Using some cups, pen and paper you can build an AI that plays the game Nim. Train it by playing and it’ll improve until it becomes unbeatable. No computers required!
Nim is an ancient game with many variations. In this case we’ll use one of its simplest forms: Lay out ten pencils (or coins, buttons, etc.) in a row on the table. Two players take turns removing either one, two or three pencils. The player that takes the last pencil loses.
To build an artificial intelligence that can play Nim, get nine cups, label them with the numbers 10 through 2 and place them in a row in front of you. Cut three small square pieces of paper of approximately the same size and write the numbers 1, 2 and 3 in them. Fold each piece of paper in four and place them on cup number 10. Repeat this procedure until each cup has three pieces of paper numbered 1, 2, 3 inside. The last cup, number 2, only needs two pieces of paper with the numbers 1 and 2.
Now your AI is able to play Nim against you. Decide who goes first. When it’s the AI’s turn to play, count how many pencils are left and grab the cup with that number. Without looking, pick a piece of paper from inside, the number written on it is the number of pencils that the AI takes. Put the piece of paper back in the cup.
With this procedure, and your help handling the cups and pencils, the AI is able to make a decision on its turn. Its moves are always valid, but completely random. It should be easy to beat and sometimes the AI will even make extremely bad decisions (for instance taking three pencils when there are all that’s left). Now we need to train it and make it unbeatable.
Take turns with the AI being the first to play. Whenever you pick a piece of paper for the AI leave it next to the cup it came from. When the game finishes do the following:
After playing enough times, each cup will end with only one piece of paper: the perfect move in that situation. The AI will be fully trained and will win whenever it’s the first to play, and lose only when you go first and play perfectly. Make it challenge other people who didn’t get as much practice as you did during this process, surprise your friends and family.
Although you didn’t use any electronics, this is the way that computer artificial intelligence systems are often trained: slowly learning, through a cycle of repetition and feedback, to avoid actions that lead to bad outcomes. This process doesn’t apply just for games, but AI systems for all sorts of applications.
Before its training, an AI has all the parts required for its decision making process to work (in this case the cups and pieces of paper) but no “knowledge” to guide it. Building an AI and training it are two separate and different processes. AI systems for complex tasks very often do not reach the “fully trained” state yours achieved in the end, but at some point they are deemed good enough to do real work outside of the lab (where, in some cases, they’ll continue to learn and improve).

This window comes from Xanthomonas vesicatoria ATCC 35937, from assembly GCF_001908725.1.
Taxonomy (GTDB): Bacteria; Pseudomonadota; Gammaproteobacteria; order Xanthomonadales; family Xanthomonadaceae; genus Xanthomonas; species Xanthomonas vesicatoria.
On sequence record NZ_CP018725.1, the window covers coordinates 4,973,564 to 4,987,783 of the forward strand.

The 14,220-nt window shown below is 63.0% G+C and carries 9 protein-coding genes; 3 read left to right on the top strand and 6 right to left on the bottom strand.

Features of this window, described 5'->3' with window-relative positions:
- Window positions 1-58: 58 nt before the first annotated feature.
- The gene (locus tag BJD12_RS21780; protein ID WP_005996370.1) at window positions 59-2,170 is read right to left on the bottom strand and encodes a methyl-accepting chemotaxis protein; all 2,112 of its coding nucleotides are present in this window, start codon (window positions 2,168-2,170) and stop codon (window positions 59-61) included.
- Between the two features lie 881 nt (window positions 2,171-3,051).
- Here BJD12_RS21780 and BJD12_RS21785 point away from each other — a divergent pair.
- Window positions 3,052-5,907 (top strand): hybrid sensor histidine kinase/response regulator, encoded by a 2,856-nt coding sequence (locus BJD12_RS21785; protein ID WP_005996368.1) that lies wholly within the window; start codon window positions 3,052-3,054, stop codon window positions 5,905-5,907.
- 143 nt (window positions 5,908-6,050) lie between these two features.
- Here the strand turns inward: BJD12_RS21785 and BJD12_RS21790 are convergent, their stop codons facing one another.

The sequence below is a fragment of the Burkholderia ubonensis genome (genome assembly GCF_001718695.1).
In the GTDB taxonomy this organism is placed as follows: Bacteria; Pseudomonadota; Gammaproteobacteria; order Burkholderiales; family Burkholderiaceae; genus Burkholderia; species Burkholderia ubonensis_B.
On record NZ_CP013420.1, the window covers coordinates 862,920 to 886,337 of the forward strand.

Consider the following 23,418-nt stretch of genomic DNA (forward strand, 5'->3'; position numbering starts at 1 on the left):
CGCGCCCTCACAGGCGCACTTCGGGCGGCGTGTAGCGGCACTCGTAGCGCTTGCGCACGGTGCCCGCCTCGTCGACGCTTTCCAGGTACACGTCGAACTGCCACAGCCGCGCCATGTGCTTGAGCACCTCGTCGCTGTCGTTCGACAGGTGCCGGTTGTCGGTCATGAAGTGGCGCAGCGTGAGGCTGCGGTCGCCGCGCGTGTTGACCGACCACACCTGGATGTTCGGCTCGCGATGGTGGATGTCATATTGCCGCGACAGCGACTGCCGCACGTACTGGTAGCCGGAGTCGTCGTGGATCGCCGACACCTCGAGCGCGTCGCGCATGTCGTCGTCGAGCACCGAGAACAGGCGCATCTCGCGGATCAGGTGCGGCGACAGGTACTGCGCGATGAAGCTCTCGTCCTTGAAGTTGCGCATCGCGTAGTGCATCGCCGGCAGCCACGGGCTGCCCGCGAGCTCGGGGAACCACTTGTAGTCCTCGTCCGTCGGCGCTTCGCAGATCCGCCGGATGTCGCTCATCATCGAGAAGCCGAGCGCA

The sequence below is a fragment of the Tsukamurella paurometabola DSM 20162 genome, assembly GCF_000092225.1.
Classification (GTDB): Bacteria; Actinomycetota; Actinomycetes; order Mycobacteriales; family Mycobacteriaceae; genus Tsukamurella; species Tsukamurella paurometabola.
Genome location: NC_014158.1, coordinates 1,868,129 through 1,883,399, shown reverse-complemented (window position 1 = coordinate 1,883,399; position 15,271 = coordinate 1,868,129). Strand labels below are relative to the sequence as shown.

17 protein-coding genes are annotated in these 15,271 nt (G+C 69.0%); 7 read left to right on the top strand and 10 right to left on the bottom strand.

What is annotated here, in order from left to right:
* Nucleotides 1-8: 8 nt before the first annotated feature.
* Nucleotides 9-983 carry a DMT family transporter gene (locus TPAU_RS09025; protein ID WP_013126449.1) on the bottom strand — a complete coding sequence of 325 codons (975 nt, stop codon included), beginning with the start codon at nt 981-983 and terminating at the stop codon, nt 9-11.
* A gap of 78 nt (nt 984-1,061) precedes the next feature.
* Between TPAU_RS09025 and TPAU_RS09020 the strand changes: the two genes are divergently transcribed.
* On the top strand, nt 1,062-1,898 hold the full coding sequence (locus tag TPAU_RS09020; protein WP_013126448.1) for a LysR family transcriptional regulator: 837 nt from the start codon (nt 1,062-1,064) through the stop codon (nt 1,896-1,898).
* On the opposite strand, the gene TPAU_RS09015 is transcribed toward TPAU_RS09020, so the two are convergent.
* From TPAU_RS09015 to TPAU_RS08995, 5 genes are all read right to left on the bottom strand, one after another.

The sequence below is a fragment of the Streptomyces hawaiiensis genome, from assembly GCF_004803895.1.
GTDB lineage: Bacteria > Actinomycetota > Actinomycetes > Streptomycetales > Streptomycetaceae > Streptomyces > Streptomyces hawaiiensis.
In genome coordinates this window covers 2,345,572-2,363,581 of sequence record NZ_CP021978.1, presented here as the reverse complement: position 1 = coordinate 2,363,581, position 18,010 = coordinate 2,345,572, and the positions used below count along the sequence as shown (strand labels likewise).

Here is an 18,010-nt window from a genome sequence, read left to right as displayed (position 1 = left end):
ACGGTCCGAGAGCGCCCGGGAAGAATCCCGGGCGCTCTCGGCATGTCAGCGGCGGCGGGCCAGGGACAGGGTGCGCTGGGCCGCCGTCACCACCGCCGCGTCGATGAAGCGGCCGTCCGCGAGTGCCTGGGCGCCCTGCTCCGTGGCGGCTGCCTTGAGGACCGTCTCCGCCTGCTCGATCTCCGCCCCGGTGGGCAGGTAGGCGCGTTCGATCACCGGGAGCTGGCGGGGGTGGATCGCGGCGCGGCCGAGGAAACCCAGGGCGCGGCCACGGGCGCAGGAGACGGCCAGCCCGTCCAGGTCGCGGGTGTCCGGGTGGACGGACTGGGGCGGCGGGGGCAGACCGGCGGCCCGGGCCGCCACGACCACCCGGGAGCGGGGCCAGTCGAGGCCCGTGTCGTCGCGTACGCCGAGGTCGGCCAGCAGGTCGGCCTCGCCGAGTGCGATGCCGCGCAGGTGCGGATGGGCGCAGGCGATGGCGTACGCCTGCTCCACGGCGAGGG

This same technique can be used to build AIs that play other games. Our version of Nim can be in nine different “states”, hence nine cups, with three possible actions in each, one per piece of paper. Most games have a larger number of possible states and actions, so they require a more complex setup.
In 1961, researcher Donald Michie created MENACE, an AI built with 304 matchboxes and many colored beads that could play Tic Tac Toe. Its scheme is basically the same we used, except MENACE not only removes beads that caused a defeat but also adds beads on a victory to make its winning strategy more likely in the future.
In 2017 MENACE was rebuilt for the Manchester Science Festival where it quickly learned to win or draw every game by training against festival attendees:
While playing Nim you might have deduced a strategy to win through logic reasoning, without needing to fail in every possible way, or maybe noticed the pattern in the final numbers inside the cups of the fully trained AI. Humans can use deduction and abstraction to find patterns and solve problems while computers often rely on their ability to deal with short repetitive tasks very quickly.
Some games, like Chess and Go, have such complexity that no human has yet found a strategy to win every time. Computers also have trouble analyzing all their possible states. According to rough estimations we’d need almost 1050 cups (1050 is a 1 followed by 50 zeros, approximately the number of atoms on Earth) to teach an AI to play Chess in this fashion. These games and other problems of high complexity require AI approaches that find good solutions by discovering patterns and rules without examining all the possible game states, neural networks for example.
In the Turing Game Table exhibit we use a more complex version of Nim and a visitor’s help in playing the role of AI to continue exploring the ability of computers to perform tasks they don’t understand and how we relate to them.
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